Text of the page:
Since 1994, retirees have lived by a simple code: the 4% annual drawdown rule.
Created by now retired financial planner Bill Bengen
, the longstanding plan has been for retirees to be able to safely withdraw an average of 4% of their savings portfolio each year. The thinking was that a well-diversified portfolio with a fair share of fixed income would be able to carry a retiree through a 25-year retirement, if they only withdrew 4% of their money each year.
With inflation running at 8.5%, a pace not seen since 1981, the mastermind of the 4% drawdown rule has a new message: Cut your retirement spending. Now.
"The problem is that there's no precedent for today's conditions," Bengen tells The Wall Street Journal
In fact, investment data and research firm Morningstar echoes Bengen's updated advice, itself now calling for an initial withdrawal rate of 3.3%
for new retirees.
Aside from inflation running at a 40-year high, Bengen says another big headwind for today's retirees is overpriced price/earnings (P/E) valuations of 36 times corporate earnings for the past decade.
"That's double the historic average," Bengen tells the WSJ. "While low interest rates justify higher stock valuations, to some extent, I think the market is expensive."
The U.S. economy has not experienced an environment quite like this since the 1930s, Bengen says. "There's no precedent for today's conditions," he says.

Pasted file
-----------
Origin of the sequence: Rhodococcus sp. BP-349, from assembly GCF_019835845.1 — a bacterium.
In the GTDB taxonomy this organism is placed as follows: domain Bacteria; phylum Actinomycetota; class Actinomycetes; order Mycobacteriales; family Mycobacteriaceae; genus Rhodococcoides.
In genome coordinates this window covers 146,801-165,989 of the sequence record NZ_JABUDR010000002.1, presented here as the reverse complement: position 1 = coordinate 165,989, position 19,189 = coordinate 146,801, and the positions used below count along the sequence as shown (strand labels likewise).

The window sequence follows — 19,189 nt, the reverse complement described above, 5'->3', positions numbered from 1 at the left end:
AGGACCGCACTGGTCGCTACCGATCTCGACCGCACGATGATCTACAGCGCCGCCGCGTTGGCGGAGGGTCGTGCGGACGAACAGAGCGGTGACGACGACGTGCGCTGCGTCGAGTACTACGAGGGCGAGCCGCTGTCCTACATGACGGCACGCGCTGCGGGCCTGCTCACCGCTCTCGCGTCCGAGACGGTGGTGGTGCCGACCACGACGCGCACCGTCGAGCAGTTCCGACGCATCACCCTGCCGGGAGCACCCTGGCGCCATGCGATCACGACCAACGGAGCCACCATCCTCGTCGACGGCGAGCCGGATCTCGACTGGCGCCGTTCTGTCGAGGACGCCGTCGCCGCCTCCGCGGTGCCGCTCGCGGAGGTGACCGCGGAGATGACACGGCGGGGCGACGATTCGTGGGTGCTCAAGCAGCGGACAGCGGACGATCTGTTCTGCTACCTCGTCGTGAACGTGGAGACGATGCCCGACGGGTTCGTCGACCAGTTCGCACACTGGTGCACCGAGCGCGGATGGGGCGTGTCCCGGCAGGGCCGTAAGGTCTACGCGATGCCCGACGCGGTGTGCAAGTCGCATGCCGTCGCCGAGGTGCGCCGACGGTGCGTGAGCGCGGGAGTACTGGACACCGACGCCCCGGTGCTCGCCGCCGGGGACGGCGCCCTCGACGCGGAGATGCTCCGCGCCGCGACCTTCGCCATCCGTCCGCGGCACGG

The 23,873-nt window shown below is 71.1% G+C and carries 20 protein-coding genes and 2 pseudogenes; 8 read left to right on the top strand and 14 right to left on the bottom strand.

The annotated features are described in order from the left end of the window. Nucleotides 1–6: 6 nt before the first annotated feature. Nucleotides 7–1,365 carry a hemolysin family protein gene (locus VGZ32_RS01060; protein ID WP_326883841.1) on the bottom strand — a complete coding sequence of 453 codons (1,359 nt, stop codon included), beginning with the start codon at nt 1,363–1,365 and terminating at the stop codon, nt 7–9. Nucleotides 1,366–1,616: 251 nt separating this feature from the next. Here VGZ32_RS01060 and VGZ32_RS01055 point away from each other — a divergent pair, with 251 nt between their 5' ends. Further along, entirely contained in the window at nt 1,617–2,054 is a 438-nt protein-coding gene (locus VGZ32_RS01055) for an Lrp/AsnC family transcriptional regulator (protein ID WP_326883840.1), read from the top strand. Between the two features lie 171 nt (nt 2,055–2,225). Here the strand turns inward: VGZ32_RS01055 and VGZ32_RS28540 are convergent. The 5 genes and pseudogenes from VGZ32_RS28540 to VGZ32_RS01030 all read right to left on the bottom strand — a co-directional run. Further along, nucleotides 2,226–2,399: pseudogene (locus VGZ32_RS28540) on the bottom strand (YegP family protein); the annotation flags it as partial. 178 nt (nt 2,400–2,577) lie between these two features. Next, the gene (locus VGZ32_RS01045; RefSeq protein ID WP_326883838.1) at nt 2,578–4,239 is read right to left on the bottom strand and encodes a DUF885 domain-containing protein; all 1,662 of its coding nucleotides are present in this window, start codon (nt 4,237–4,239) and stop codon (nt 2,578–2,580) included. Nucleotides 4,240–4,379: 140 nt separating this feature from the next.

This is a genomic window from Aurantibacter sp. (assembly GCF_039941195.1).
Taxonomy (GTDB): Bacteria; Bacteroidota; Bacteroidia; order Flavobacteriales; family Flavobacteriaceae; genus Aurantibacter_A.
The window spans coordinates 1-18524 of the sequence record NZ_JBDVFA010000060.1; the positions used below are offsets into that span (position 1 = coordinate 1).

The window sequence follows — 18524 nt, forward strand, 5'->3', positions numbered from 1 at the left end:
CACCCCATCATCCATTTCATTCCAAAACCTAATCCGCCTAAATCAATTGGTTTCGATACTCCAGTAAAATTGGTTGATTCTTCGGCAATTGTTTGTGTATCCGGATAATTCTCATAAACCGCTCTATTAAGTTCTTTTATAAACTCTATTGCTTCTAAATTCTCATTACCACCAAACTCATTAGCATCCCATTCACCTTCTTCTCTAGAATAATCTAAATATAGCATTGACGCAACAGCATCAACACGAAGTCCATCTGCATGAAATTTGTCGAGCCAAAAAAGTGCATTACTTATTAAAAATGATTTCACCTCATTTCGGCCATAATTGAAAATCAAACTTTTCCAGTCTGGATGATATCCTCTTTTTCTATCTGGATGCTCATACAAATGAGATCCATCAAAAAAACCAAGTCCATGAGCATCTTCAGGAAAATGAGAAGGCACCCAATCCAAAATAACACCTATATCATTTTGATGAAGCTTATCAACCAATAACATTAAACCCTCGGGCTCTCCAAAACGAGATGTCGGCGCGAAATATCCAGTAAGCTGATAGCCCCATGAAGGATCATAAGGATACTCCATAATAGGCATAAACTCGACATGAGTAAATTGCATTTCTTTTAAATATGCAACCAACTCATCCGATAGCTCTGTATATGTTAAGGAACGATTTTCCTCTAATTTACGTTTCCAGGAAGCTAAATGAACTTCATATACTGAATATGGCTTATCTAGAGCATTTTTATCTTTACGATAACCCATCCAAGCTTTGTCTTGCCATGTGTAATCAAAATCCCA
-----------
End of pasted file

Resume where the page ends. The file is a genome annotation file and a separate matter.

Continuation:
A Quick Solution for Retirees
Bengen, who retired nine years ago in 2013, has been able to reap some of the upside of the stock market in the past few years, especially since COVID-19 stimulus money has helped boost the market since 2020. Since 2006, in fact, a strong equities market has given Bengen the confidence to increase his annual withdrawal rate to 4.7%.
Someone retiring in 2022 or in years ahead when returns are likely to be thinner and market volatility is predicted to be higher, might not be so lucky, says Bengen. Thus, he advises retirees to reduce their annual withdrawals to 4.4% a year now, and possibly even lower in years ahead.
Bengen has also slashed his montly budget and recommends that retirees and near-retirees do the same.
He also has dramatically changed how his retirement savings portfolio is invested, moving from his original rule of thumb for 55% in U.S. large-cap stocks and 45% in intermediate-term Treasury bonds.
Bengen's portfolio is now 20% in stocks, 10% in bonds — and a whopping 70% in cash.
"I'm uncomfortable holding that much in cash," he admits. But, with the Federal Reserve poised to raise interest rates as many as eight times this year, markets are going to be more unpredictable and volatile, Bengen reasons. "It's not a great time to invest in financial assets."
However — if valuations come down dramatically, Bengen might be tempted to buy up some individual stocks at attractive prices.
"I retired nine years ago, so I’m probably safe," Bengen ventures. "But I’m not comfortable," he quickly adds, "because I am still early enough in retirement that the combination of threats we face could be damaging."
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